St Andrew's Day Celebrated By Scottish Regiments

Personnel across the UK have marked the occasion.

Troops at Wellington Barracks marked the occasion (Picture: Army in London/Twitter).

St Andrew’s Day has been celebrated by the Scottish regiments of the British Army.

At Wellington Barracks in London, troops bared their knees for Parade Inspection, with most dressed in kilts and sporting rugby or football tops instead of their usual uniform.

In a further break from their day-to-day routine, many had their faces painted in the blue and white of the Saltire and some had the Lion Rampant flag draped around their waists.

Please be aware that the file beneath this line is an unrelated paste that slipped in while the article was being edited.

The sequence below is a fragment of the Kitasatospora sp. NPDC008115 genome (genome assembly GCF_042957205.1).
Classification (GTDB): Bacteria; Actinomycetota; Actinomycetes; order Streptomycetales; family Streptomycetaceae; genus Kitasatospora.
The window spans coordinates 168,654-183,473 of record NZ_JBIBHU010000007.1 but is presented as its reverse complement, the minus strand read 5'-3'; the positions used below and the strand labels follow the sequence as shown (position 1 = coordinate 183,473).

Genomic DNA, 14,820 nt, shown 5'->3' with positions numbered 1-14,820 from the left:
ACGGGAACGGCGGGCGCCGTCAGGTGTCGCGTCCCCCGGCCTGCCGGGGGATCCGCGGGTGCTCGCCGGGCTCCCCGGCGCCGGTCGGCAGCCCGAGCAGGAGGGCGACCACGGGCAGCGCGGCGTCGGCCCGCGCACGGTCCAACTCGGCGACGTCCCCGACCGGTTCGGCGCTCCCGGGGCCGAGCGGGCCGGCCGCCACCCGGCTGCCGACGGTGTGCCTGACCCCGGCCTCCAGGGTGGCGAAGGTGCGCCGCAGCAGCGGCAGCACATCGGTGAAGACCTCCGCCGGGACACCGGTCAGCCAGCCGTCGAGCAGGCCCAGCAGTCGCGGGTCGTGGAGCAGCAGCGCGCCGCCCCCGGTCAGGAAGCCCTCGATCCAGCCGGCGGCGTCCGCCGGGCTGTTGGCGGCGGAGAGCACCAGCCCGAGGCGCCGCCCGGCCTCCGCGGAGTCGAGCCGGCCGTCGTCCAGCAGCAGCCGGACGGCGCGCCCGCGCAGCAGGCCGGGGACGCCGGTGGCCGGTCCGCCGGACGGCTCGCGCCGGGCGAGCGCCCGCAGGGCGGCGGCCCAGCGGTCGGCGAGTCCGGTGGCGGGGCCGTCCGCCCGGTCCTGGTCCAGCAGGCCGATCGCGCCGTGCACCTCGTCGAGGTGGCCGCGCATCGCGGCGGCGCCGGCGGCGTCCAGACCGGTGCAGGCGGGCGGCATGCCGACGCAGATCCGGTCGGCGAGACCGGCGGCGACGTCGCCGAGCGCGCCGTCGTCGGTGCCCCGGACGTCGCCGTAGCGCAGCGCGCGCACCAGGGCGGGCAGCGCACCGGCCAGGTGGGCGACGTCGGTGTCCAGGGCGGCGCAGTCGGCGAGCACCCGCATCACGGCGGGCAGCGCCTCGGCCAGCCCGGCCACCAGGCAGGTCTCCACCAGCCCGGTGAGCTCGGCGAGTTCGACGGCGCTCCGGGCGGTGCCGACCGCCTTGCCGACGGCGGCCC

Further south in Aldershot, Hampshire 1st Battalion The Scots Guards decked themselves out in clan costumes with competitions planned in welly lobbing, tossing the caber, tug-of-war and the kilted dash.

St Andrew was declared the patron saint of Scotland in 1320 and celebrations have been held in his honour since at least 1,000 AD.

The Cross of St Andrew features on Scotland’s flag, the Saltire, and the saint is thought to be buried in the Fife town of St Andrews.